Anybody ever have bunnies? I keep thinking a rabbit might be a nice pet, but I wonder what the “upkeep” is like. At this point I don’t want a high-maintenance animal, but I could handle a pet that has similar requirements to cats. Dog-level requirements would be too much for me. If you’ve placed an order with me in the last few weeks, you’d agree that adding one more big distraction to my plate would be a bad idea!

12 thoughts on “Alphabet blocks and backyard visitors

  1. what an absolute cutie that kitten is. too bad it can’t live with y’all cause I think the boys would have a blast with it πŸ™‚

    As for the block under the foot…I say two days tops The boys look like they are having a blast playing with them.

    See what Kathi has been blogging about: Closer to Hannukah

    1. Oh, yeah, the boys have been *dying* to have a cat since they were old enough to speak. One of them once said “Can we get rid of Daddy so we can get a cat?” Needless to say the answer was No.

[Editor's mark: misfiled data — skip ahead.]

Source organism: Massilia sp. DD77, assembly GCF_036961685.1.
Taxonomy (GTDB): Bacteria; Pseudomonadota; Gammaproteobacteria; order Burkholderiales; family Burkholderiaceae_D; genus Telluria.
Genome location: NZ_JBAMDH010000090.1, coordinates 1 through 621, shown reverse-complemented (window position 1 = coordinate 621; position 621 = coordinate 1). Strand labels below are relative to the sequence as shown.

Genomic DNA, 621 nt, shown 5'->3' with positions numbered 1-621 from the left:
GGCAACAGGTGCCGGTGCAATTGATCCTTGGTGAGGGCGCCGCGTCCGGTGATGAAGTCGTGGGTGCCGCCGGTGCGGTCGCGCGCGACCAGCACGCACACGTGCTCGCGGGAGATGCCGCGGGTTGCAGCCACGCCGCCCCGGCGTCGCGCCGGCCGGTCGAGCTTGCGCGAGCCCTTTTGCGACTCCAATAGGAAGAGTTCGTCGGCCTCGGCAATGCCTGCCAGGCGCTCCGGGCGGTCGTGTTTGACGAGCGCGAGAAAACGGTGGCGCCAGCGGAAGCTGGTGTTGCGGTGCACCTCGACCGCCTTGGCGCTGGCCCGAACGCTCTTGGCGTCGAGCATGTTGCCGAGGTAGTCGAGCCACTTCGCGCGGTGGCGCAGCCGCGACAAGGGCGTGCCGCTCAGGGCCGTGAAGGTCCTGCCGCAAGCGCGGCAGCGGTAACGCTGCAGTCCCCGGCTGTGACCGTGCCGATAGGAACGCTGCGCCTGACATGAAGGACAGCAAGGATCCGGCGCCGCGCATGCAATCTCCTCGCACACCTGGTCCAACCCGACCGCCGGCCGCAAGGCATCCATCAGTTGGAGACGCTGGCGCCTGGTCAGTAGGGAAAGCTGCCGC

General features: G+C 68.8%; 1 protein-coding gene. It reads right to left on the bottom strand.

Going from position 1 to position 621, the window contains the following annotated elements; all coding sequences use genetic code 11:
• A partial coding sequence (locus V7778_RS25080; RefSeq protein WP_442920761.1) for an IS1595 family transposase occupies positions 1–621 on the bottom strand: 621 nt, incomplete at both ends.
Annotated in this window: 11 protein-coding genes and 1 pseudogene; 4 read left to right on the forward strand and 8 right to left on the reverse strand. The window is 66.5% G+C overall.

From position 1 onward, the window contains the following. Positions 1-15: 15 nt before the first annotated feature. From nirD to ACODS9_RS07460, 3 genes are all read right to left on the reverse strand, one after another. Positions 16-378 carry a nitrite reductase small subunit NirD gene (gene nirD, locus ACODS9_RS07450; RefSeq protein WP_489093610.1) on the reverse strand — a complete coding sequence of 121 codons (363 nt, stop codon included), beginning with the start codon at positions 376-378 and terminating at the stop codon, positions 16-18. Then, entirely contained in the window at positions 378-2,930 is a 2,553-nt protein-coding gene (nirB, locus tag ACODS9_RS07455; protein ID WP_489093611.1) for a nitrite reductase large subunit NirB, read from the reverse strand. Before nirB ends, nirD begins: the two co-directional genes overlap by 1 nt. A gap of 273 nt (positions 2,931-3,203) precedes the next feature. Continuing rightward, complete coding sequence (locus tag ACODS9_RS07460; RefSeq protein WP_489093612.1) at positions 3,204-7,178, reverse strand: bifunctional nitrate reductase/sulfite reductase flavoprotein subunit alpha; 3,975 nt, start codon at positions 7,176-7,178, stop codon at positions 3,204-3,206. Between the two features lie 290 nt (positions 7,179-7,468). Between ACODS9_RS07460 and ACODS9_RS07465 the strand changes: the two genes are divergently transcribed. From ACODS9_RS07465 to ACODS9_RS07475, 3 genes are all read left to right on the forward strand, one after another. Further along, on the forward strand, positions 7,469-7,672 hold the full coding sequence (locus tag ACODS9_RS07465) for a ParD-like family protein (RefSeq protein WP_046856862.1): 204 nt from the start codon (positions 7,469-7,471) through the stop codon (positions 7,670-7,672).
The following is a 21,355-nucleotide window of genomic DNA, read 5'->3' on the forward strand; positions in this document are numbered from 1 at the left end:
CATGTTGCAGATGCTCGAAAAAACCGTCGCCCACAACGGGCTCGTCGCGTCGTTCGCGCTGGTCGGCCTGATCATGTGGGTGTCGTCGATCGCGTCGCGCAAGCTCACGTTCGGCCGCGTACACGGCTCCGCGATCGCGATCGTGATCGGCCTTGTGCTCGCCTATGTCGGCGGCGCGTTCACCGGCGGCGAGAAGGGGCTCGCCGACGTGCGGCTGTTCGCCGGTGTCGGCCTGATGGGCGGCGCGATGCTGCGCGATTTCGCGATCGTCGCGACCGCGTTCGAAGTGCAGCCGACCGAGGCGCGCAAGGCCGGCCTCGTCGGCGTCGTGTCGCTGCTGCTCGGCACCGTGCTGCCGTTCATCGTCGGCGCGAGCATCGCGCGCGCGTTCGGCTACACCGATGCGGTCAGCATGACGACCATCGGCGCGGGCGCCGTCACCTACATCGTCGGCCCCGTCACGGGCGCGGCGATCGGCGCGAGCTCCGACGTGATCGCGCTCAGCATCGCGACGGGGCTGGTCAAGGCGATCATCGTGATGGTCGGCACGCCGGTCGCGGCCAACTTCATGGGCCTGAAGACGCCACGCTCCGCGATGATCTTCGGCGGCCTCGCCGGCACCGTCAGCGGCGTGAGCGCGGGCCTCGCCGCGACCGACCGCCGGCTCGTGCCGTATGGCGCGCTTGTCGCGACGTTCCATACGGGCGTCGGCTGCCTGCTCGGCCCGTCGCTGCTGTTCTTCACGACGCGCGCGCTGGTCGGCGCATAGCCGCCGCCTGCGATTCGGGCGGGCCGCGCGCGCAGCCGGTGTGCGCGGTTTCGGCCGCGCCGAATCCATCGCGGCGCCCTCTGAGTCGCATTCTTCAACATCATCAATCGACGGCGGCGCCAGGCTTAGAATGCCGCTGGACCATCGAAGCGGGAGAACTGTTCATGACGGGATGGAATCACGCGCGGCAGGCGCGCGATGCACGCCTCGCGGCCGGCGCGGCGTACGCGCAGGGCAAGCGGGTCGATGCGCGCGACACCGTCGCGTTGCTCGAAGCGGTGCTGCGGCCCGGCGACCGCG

2. Guinea pigs! I have two and they’re less maintenance than rabbits because they stay in their cage (bunnies need more room, and can chew up the place).

    You can build your own cage that’s much bigger than what you can buy in the store and is much healthier for the pigs. Lots of info here: http://www.guinealynx.com, and http://www.cavycages.com.

    1. Thanks for the links. Donna and I used to have one – I didn’t really like it. It didn’t really know anything about showing affection, and its cage smelled bad unless you were *really* good at cleaning it out. Which I’m pretty sure I wouldn’t be. Maybe that wouldn’t be an issue as much with a bigger cage?